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From "Kevin O'dell" <kevin.od...@cloudera.com>
Subject Re: HBase region server failure issues
Date Tue, 15 Apr 2014 16:26:15 GMT
In general I have never seen nor heard of Federated Namespaces in the wild,
so I would be hesitant to go down that path.  But you know for "Science" I
would be interested in seeing how that worked out.  Would we be looking at
32 WALs per region?  At a large cluster with 1000nodes, 100 regions per
node, and a WAL per region(I like easy math):

1000*100*32= 3.2 million files for WALs  This is not ideal, but it is not
horrible if we are using 128MB block sizes etc.

I feel like I am missing something above though.  Thoughts?


On Tue, Apr 15, 2014 at 12:20 PM, Andrew Purtell <apurtell@apache.org>wrote:

> # of WALs as roughly spindles / replication factor seems intuitive. Would
> be interesting to benchmark.
>
> As for one WAL per region, the BigTable paper IIRC says they didn't because
> of concerns about the number of seeks in the filesystems underlying GFS and
> because it would reduce the effectiveness of group commit throughput
> optimization. If WALs are backed by SSD certainly the first consideration
> no longer holds. We also had a global HDFS file limit to contend with. I
> know HDFS is incrementally improving the scalabilty of a namespace, but
> this is still an active consideration. (Or we could try partitioning a
> deploy over a federated namespace? Could be "interesting". Has anyone tried
> that? I haven't heard.)
>
>
>
> On Tue, Apr 15, 2014 at 7:11 AM, Jonathan Hsieh <jon@cloudera.com> wrote:
>
> > It makes sense to have as many wals as # of spindles / replication factor
> > per machine.  This should be decoupled from the number of regions on a
> > region server.  So for a cluster with 12 spindles we should likely have
> at
> > least 4 wals (12 spindles / 3 replication factor), and need to do
> > experiments to see if going to 8 or some higher number makes sense (new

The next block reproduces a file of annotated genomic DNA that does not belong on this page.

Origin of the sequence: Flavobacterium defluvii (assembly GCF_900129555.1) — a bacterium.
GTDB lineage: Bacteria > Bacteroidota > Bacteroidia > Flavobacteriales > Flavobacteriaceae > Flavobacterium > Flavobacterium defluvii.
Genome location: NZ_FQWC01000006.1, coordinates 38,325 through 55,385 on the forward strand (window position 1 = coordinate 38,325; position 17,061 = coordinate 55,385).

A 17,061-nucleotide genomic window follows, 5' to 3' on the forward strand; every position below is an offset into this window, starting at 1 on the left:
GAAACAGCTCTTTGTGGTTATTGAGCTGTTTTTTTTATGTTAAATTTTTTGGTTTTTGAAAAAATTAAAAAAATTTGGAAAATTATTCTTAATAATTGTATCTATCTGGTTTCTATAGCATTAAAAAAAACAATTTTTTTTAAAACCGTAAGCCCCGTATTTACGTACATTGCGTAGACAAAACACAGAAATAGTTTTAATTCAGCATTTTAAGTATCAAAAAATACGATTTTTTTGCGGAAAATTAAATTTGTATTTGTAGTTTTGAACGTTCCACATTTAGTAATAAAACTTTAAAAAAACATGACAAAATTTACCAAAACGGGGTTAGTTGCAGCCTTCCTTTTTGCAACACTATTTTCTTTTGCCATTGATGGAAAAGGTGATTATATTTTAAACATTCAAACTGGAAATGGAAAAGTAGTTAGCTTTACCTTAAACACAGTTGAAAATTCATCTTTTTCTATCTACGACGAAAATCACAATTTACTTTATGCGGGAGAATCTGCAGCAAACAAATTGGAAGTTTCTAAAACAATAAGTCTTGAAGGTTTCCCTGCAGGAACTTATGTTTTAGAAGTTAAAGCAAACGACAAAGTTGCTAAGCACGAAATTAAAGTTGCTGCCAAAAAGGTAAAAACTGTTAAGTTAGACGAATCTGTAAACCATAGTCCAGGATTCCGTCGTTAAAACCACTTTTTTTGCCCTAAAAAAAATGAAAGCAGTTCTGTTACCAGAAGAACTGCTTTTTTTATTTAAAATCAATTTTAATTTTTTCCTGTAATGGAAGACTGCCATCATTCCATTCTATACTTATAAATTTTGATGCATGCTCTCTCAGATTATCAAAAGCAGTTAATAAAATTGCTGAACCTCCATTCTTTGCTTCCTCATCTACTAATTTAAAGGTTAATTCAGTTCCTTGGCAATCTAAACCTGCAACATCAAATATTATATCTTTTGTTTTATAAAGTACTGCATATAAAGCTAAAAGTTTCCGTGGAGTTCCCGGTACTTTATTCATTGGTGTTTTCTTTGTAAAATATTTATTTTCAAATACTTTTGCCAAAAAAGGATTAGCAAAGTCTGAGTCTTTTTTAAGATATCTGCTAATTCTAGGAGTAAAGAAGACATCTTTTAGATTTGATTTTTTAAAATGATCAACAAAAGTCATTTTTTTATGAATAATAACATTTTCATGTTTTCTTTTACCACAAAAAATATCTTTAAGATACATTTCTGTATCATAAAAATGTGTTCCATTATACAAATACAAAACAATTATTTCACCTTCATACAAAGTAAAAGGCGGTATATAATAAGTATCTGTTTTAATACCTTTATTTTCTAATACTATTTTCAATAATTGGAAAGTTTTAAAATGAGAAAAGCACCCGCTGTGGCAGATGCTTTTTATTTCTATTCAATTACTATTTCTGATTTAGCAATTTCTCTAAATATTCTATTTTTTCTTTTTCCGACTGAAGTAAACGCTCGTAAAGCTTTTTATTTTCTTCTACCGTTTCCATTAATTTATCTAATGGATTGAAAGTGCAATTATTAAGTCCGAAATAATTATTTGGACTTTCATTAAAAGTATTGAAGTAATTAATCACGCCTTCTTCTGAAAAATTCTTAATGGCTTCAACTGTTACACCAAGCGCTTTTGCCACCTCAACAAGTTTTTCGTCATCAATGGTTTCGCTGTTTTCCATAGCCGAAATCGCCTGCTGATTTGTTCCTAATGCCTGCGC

> wal
> > uses a disruptor pattern which avoids much contention on individual
> > writes).   So with your example, your 1000 regions would get sharded into
> > the 4 wals which would maximize io throughput, disk utilization, and
> reduce
> > time for recovery in the face of failure.
> >
> > In the case of an SSD world, it makes more sense to have one wal per node
> > once we have decent HSM support in HDFS.  The key win here will be in
> > recovery time -- if any RS goes down we only have to replay a regions
> edits
> > and not have to split or demux different region's edits.
> >
> > Jon.
> >
> >
> > On Mon, Apr 14, 2014 at 10:37 PM, Vladimir Rodionov
> > <vladrodionov@gmail.com>wrote:
> >
> > > Todd, how about 300 regions with 3x replication?  Or 1000 regions? This
> > is
> > > going to be 3000 files. on HDFS. per one RS. When I said that it does
> not
> > > scale, I meant that exactly that.
> > >
> >
> >
> >
> > --
> > // Jonathan Hsieh (shay)
> > // HBase Tech Lead, Software Engineer, Cloudera
> > // jon@cloudera.com // @jmhsieh
> >
>
>
>
> --
> Best regards,
>
>    - Andy
>
> Problems worthy of attack prove their worth by hitting back. - Piet Hein
> (via Tom White)
>



-- 
Kevin O'Dell
Systems Engineer, Cloudera

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